The German finance ministry bolstered this case, albeit marginally, when they upped their outlook for growth in 2016 to 1.6% from 1.5% in 2015.  At the same time, they emphasized that overall government debt to GDP should fall to around 70%.  Clearly, those aren’t GDP growth rates that get any of us overly excited. But much like a company, we do like the set-up of a country that can beat top line expectations.


China, on the other hand, seems to be faced with the opposite scenario of German.  GDP appears poised to miss expectations and debt is set to accelerate.  On the Chinese debt front there are actually two important points to highlight:


  1. According to a Bloomberg report, margin debt in China, when adjusting for the relative size of the markets, is double that of the NYSE.   With the Shanghai Composite trading at 20x earnings and GDP slowing, that is a tad disconcerting; and
  2. According to a BofA index, leverage for Chines companies is at the highest level since 2004 and debt relative to assets is that the highest level since 2007.

By any measure, that is a lot of speculative debt for a country whose growth is slowing.


So, even if things are all quiet on the Western front, they may not be on the Eastern economic front in Asia for long.


Our immediate-term Global Macro Risk Ranges are now:


UST 10yr Yield 1.85-1.98%

VIX 13.03-16.08
USD 98.62-100.19
EUR/USD 1.05-1.07
Oil (WTI) 47.65-53.98 


Keep your head up and stick on the ice,


Daryl G. Jones

Director of Research


All Quiet? - 04.14.15 Chart

Retail Callouts (4/14): WWW, AdiBok, Chain Store Sales, AMZN, EBAY

Takeaway: WWW Q1 online trends very strong. New adidas boot is "lightest ever". Chain store sales and ChannelAdvisor comps.



WWW - Q1 Online Traffic Strong


Takeaway: Here are 3 charts that look at the online traffic trends for 3 of WWW's biggest brands: Sperry, Merrell, and Saucony. We've been cataloging this data for close to two years for 250 brands and retailers. And, this is the first time we've seen WWW firing on all cylinders. With 3 of the most meaningful needle movers in the company's 14 brand portfolio registering a traffic rank up 30%+ YY. Traffic rank is a calculation of both unique visitation and page visits/user that denotes the relative performance of a site compared to the internet in aggregate.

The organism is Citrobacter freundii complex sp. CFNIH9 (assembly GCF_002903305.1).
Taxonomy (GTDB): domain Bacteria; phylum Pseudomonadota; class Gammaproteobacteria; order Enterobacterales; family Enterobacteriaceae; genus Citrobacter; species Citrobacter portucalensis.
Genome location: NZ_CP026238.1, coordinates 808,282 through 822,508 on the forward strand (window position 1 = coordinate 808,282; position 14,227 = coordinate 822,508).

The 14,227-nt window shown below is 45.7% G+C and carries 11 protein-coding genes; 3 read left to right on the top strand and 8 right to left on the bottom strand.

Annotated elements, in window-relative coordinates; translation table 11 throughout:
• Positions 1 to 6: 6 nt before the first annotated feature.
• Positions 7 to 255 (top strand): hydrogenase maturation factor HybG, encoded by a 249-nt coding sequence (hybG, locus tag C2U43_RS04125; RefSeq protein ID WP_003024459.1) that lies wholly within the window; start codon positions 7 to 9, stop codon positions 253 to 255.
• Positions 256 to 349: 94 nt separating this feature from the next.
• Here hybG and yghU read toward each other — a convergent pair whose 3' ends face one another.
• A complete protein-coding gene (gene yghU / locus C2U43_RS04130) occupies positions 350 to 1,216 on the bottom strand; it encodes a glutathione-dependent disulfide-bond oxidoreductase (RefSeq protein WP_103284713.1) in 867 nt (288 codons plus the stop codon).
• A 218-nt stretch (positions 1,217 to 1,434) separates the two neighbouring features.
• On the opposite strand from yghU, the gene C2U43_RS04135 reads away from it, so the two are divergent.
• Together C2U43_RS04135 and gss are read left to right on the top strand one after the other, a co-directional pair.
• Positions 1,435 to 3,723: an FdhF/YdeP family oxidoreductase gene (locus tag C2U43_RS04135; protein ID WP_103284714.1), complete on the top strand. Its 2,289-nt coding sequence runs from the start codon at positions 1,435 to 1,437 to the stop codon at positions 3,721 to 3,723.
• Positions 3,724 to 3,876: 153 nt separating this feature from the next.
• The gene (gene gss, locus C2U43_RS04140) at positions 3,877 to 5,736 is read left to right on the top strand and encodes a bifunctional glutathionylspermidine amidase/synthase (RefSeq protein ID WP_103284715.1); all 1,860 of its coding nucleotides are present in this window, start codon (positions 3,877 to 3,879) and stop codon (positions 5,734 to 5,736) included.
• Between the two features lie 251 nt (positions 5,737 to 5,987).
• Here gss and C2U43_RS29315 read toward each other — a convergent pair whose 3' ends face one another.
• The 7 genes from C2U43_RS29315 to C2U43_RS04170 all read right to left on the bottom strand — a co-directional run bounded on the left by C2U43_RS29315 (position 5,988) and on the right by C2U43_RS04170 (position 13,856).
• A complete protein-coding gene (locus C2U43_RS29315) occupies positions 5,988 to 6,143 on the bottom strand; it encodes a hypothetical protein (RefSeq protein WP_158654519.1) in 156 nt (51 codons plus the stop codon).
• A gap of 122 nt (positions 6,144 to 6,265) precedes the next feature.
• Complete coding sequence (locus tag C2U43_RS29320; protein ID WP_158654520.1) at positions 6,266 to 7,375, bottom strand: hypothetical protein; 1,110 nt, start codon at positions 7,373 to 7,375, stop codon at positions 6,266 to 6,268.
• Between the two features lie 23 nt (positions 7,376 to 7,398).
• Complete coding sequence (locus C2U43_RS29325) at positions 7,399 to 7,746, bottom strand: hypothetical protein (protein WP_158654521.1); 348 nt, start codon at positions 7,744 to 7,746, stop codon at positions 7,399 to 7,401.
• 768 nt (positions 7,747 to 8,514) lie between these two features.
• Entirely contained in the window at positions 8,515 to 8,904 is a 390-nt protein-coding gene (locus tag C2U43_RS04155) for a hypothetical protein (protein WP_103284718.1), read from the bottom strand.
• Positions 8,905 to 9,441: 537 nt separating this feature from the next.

Online is still a tiny piece of the WWW pie, only about 4% of total sales, but when we synched the quarterly traffic trends with the aggregate sales growth in the quarter for each brand  (at the bottom of each chart) the trend has been spot on with the slope of the traffic rank line.


WWW is investing heavily in this channel for good reason as it will carry the bulk of the growth (at least in the athletic portion) for the next 6 years. If WWW can execute here, that's upside to the international opportunity as the company continues to scale its PLG brands onto its Global infrastructure.


Retail Callouts (4/14): WWW, AdiBok, Chain Store Sales, AMZN, EBAY - 4 14 chart1

Retail Callouts (4/14): WWW, AdiBok, Chain Store Sales, AMZN, EBAY - 4 14 chart2

Retail Callouts (4/14): WWW, AdiBok, Chain Store Sales, AMZN, EBAY - 4 14 chart3



AdiBok - adidas Launch the Lightest Football Boot Ever



Takeaway: These very well could be the best soccer boots on the planet. But, we couldn't help making the connection between Adi's 'lighter and faster' claims and the old PF Flyers. The fact that it's the lightest boot on the market may help with the run faster claims.

Retail Callouts (4/14): WWW, AdiBok, Chain Store Sales, AMZN, EBAY - 4 14 chart7


Chain Store Sales